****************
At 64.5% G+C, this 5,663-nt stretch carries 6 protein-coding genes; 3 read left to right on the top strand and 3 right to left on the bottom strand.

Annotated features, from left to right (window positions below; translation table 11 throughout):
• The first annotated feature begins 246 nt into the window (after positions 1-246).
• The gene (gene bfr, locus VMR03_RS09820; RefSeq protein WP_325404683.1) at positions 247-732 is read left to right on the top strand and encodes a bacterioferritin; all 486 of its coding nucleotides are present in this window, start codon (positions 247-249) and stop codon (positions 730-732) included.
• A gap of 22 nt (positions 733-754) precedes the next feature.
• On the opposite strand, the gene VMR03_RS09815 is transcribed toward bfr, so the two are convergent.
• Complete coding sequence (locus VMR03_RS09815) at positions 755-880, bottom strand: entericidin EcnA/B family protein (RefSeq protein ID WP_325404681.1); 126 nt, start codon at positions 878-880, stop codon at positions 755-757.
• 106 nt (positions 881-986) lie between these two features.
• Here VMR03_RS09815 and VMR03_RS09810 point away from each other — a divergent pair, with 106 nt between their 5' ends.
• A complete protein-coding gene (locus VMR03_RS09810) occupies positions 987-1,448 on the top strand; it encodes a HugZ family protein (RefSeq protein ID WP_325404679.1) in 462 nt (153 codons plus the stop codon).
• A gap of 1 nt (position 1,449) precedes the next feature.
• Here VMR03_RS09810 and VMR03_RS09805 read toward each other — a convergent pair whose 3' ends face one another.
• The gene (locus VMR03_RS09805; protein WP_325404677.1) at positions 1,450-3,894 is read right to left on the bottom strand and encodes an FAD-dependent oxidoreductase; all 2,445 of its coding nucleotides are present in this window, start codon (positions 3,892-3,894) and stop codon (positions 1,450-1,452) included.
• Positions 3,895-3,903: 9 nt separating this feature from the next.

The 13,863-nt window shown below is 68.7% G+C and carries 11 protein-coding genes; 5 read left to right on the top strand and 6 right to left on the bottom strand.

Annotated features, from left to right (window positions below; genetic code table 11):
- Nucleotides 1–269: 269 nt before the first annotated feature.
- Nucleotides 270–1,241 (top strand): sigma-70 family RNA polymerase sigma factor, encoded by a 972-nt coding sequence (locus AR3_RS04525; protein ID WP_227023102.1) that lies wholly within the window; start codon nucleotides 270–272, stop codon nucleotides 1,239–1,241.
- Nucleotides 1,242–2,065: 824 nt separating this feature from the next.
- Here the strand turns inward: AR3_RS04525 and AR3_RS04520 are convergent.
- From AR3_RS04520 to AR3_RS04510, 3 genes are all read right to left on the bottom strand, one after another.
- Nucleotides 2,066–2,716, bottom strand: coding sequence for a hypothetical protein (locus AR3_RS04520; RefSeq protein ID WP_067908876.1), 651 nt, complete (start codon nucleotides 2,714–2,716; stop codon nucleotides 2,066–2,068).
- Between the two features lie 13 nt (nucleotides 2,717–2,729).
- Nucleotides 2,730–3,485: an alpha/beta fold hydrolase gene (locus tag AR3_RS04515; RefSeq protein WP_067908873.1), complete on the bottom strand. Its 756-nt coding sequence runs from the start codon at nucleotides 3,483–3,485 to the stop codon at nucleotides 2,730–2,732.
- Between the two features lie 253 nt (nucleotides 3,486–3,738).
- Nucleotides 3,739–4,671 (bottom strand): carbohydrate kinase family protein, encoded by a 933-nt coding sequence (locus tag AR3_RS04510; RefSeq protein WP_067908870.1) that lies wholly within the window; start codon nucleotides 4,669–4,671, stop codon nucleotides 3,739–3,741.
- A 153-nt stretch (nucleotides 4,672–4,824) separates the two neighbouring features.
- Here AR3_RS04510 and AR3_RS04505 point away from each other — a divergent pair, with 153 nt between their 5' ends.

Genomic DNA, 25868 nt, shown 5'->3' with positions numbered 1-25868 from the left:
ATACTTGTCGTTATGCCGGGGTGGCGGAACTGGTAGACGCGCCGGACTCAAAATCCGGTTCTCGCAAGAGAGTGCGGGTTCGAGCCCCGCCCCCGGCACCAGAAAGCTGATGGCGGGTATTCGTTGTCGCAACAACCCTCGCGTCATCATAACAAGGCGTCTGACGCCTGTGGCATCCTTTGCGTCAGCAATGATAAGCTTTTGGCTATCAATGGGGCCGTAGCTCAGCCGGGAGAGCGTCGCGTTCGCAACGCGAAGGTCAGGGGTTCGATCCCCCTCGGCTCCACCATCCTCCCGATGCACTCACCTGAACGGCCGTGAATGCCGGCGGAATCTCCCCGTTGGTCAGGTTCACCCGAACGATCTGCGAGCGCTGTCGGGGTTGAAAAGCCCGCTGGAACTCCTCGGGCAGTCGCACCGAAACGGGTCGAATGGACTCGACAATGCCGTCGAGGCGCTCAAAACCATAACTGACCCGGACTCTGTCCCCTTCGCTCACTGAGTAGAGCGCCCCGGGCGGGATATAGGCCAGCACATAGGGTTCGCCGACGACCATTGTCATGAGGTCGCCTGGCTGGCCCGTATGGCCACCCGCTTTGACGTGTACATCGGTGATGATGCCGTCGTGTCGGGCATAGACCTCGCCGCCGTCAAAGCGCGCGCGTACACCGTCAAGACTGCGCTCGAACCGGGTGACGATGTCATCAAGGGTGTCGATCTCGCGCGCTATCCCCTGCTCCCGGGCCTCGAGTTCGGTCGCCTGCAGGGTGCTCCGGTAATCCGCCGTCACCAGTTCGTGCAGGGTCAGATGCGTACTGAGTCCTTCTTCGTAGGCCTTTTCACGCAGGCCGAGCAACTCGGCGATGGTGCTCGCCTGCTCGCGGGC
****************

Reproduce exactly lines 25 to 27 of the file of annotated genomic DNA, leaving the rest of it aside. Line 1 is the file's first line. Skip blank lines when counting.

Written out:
- Between the two features lie 253 nt (nucleotides 3,486–3,738).
- Nucleotides 3,739–4,671 (bottom strand): carbohydrate kinase family protein, encoded by a 933-nt coding sequence (locus tag AR3_RS04510; RefSeq protein WP_067908870.1) that lies wholly within the window; start codon nucleotides 4,669–4,671, stop codon nucleotides 3,739–3,741.
- A 153-nt stretch (nucleotides 4,672–4,824) separates the two neighbouring features.